laboratories. Their popularity as research tools [Amsden et
al, 1993], primarily because of the availability of the source code
and of thier unique treatment of sprays- now generally considered a worldwide
the intended applications are to flow and combustion modeling in spark-ignition
and diesel engines and gas turbines (as in Fig. 3.1-1), the extreme versatility
and range of features have made KIVA programs attractive to a variety
of non-engine applications as well. These range in scale from proposed
500-foot-high convection towers with water sprays that clean and cool
the air in polluted urban areas, down to modeling silicon dioxide condensation
in high pressure oxidation chambers used in the production of microchip
wafers. Other applications have included the analysis of flows in automotive
catalytic converters, power plant smokestack cleaning, pyrolytic treatment
of biomass, design of fire suppression systems, pulsed detonation propulsion
systems, stationary burners, aerosol dispersion, and design of heating,
ventilation, and air conditioning systems. A complete history of KIVA
as a paradigm of technology transfer from the government laboratories
to industry can be found in [Amsden et al, 1993].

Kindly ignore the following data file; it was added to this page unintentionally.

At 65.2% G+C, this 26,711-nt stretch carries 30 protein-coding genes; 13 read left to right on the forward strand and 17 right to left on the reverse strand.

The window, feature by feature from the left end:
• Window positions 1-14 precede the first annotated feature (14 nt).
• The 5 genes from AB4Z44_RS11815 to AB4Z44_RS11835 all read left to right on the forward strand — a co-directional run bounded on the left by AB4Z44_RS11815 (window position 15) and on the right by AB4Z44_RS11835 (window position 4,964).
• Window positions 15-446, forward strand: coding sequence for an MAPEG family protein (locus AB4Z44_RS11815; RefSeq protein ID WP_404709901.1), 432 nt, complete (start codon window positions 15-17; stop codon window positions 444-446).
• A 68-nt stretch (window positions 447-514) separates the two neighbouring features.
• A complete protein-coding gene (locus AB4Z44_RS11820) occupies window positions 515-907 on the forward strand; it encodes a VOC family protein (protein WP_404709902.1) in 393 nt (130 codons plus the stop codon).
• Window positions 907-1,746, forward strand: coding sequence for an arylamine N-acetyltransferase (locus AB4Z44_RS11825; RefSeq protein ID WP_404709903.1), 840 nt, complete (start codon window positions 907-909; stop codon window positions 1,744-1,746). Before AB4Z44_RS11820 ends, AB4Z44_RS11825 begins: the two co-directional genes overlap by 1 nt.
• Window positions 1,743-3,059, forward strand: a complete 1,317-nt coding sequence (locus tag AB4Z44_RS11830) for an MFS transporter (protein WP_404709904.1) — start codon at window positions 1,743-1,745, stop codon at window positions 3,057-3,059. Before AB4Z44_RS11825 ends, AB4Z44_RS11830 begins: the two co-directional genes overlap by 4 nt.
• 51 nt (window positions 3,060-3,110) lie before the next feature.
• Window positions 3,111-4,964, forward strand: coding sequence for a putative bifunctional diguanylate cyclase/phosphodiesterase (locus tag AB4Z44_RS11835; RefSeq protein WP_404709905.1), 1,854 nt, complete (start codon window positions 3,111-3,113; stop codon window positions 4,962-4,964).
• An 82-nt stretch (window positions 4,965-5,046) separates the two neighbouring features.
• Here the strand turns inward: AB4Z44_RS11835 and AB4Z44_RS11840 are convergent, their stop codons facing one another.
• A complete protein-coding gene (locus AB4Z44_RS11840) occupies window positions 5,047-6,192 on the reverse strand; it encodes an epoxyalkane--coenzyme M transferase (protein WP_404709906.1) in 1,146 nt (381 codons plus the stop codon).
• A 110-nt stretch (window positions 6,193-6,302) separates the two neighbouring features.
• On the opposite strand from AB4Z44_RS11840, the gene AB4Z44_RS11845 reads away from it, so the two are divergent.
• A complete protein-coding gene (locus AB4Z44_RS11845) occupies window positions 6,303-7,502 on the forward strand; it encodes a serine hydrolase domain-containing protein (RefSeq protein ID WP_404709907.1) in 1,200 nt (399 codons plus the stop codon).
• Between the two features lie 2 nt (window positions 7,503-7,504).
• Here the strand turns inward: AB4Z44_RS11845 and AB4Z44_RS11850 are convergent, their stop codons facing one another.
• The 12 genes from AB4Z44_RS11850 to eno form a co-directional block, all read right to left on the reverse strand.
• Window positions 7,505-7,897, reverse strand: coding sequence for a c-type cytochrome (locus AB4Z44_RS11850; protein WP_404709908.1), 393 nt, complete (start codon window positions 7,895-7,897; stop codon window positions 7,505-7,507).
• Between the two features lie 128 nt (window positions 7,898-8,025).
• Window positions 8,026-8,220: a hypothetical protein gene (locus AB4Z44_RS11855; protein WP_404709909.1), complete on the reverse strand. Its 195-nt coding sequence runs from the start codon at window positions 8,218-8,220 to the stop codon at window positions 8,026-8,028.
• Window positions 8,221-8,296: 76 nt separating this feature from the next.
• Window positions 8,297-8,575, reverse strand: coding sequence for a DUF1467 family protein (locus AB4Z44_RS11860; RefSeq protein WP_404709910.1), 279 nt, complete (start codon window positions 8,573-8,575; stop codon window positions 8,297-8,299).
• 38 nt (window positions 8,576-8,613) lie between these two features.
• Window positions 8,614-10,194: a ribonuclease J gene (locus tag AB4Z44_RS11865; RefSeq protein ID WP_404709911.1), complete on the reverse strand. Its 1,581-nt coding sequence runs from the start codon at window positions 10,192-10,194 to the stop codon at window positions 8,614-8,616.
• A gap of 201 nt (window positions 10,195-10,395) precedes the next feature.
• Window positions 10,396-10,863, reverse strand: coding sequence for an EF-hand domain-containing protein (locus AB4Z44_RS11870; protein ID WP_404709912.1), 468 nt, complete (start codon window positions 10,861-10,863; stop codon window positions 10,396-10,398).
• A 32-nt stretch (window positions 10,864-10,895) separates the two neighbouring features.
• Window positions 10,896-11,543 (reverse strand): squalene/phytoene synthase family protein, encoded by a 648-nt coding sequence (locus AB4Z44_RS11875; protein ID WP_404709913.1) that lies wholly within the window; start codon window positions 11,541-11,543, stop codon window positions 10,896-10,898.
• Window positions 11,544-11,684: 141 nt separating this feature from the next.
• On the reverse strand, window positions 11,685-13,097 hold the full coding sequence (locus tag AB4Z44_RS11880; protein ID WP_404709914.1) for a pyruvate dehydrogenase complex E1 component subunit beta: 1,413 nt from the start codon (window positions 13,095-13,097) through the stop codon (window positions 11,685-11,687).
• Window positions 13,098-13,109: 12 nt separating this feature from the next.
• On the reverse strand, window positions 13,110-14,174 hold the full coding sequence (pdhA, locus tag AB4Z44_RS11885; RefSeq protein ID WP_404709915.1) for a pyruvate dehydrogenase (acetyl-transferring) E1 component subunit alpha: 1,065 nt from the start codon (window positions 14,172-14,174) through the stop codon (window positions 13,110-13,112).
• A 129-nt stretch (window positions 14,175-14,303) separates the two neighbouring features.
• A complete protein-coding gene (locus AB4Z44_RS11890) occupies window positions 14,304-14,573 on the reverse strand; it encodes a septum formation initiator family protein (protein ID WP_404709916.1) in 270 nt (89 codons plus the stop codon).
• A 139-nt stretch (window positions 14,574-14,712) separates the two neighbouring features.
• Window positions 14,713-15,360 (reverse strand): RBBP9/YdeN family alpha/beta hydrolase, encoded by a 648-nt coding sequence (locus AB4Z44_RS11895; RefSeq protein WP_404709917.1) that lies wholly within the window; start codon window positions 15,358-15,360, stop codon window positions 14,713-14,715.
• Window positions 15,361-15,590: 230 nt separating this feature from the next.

current version of KIVA-3 uses an unstructured mesh of hexahedrons that
are groups of logical blocks of mesh and an all-speed ALE formulation
from the SALE heritage. Because of the ability to model opening and closing
of ports and valves, connectivity of the mesh can change during the simulation.
This is a unique feature of the currently active codes in T-3 (also see
CAVEAT-GT below). KIVA is also unique in that it contains a Lagrangian
particle treatment of liquid spays as originally proposed by Dukowicz
[Dukowicz, 1980]. The current spray model includes breakup, collisions
and evaporation, coupled with the turbulent gas field. This model is inherently
stochastic, in contrast to the deterministic nature of all other T-3 CFD
codes, and only produces an average solution for a large number of particles.
The transport and chemistry equations can treat an arbitrary number of
species and reactions, both kinetic and equilibrium. Mixing-controlled
combustion that works in conjunction with the k-e turbulence model and
a soot model are provided.
Parallel with the effort to continue the maturation of KIVA-3, future
versions of KIVA are being developed. These codes use largely the same
numerics as KIVA-3 but address the requirements of parallel computer architectures
and requirements of modern mesh generation codes. KIVA-F90 is a complete
rewrite of KIVA-II using Fortran 90 and executes on workstations, massively
parallel architectures, and supercomputers without modification. KIVA-AC,
just now under development, is an unstructured mesh version of KIVA-F90
that will support combinations of tetrahedrons and hexahedrons.
Los Alamos Engines and Burners Projects
All of the filled circles are linkable projects.
All of the empty circles are navigational guides.
- Valves and ports
- Diesel Engine Port Flow
- High Power Density
Questions? Contact us!
This is from "The Legacy and Future of CFD at Los Alamos"
(LAUR#LA-UR-1426)(365Kb pdf file)